Lindsay Guion Discusses the rising Cost of Tuition in the United States
Prior to the pandemic, tuition costs in America were rising at unprecedented rates. However, as a result of lost revenue, fees being charged by colleges and universities are likely to increase. According to a study by BrokeScholar, tuition fees have more than tripled at both private and public schools from 1971–72 to 2019–20. Lindsay Guion, the music industry expert behind the Bessie Smith Scholarship Fund, is concerned about the rising inaccessibility of a post-secondary education. Examining the rapid rise in tuition over the last four decades, we spoke to Lindsay Guion about the impact that the pandemic could have on students.
Student Loan Debt
Over 45 million Americans have student-loan debt, which contributes to a national total debt of over $1.5 trillion — exceeding credit card or auto loan debt. The average debt load for a student who has taken out loans is roughly $29,800, however, the average cost of a four-year post-secondary education is $104,000. Lindsay Guion explains that millennials face record levels of student debt as a result of two phenomena: an explosive increase in the cost of a college education and a lack of wage growth. The average annual growth in wages was only 0.3% between January 1989 and January 2016, which means that the cost to attend a university increased nearly 8 times faster than wages.
Unlike previous generations, millennials are now faced with a difficult decision, either to go to school and accrue debt, or find a job without a degree. The demand for higher education has risen dramatically since 1985; a college degree is now a basic requirement for almost all professional jobs, and not getting one can put you at a significant disadvantage in the job market. However, starting your career with a mountain of debt can also be a major disadvantage. Instead of saving income upon graduation to buy a home, purchase a car, or start a family, millions of Americans are straddled with crippling student loans that can take up to 20 years to pay off.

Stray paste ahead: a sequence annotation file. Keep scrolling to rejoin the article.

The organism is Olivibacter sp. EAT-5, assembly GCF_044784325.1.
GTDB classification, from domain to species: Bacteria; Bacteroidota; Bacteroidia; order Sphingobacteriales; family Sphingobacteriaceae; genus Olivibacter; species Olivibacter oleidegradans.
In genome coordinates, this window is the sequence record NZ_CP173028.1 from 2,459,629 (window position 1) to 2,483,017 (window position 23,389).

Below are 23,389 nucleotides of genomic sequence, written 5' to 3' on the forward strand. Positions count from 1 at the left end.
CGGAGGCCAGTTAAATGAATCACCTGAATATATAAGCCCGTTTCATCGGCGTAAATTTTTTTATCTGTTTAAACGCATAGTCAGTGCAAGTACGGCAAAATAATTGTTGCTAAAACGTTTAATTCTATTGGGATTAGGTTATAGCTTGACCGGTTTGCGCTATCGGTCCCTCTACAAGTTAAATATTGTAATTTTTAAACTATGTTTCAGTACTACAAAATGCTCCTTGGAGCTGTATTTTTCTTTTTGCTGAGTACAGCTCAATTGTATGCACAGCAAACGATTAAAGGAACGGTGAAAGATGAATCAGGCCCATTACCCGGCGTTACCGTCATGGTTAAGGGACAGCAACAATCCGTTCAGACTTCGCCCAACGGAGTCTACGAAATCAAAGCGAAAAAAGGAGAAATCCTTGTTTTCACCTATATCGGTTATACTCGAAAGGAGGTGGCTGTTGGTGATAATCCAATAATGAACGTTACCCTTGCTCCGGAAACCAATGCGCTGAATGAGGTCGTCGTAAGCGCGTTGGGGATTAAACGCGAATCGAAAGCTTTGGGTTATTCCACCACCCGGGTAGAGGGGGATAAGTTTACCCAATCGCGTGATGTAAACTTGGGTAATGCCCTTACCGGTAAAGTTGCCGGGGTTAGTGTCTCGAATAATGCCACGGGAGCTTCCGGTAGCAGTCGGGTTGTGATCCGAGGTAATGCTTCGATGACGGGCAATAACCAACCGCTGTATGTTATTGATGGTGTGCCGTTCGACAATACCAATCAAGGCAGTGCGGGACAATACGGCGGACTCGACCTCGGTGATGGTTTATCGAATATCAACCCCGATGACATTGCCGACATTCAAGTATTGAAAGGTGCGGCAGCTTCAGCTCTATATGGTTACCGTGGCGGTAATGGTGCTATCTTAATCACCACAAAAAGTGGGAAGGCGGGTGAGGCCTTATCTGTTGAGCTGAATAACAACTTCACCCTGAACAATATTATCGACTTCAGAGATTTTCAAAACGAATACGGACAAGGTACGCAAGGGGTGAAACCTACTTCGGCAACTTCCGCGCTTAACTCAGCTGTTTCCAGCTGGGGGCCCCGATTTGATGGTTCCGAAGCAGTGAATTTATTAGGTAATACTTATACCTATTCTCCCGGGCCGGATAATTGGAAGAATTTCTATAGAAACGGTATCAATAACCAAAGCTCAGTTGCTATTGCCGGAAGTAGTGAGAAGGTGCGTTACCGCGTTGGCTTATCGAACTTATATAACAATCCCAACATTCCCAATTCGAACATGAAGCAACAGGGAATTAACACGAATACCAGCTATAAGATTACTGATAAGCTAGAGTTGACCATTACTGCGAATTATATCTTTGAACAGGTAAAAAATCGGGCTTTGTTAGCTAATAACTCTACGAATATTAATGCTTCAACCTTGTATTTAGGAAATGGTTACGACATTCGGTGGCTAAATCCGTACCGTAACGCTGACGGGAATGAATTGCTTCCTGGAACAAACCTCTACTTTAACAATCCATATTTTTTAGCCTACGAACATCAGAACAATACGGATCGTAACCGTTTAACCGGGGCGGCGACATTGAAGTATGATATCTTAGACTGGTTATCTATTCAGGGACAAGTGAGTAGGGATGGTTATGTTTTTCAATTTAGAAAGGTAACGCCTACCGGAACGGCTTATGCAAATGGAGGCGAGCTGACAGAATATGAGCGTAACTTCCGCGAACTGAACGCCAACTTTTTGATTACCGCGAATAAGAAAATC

The Impact of the Pandemic
The costs associated with attending college and university were already reaching a breaking point for students, but as a result of the pandemic, a whole new set of issues are sure to arise. Institutions are suffering from lost revenue, fees, and room and board, which may mean increased tuition costs to try and compensate for losses. Lindsay Guion explains that state schools were already seeing their funding dwindle over the past couple of years, which has driven tuition costs even higher.
In addition, international student attendance was a primary revenue source for many institutions. With travel bans in place across America, this will have a major impact on schools that were already struggling to stay afloat. While schools are turning to cost-saving measures, including reducing the number of professors and implementing hiring freezes, many schools have also announced tuition freezes for the next year — a small sign of hope. It is difficult to estimate the impact that the pandemic will have on students and the student-loan debt crisis, but there is something you can do.
While it is unclear what the future of tuition fees will look like, Lindsay Guion suggests finding alternatives for funding that don’t accrue interest, including applying for grants and scholarships. The Bessie Smith Scholarship Fund is awarding three scholarships valued at a total of $5000 to students in need of financial aid.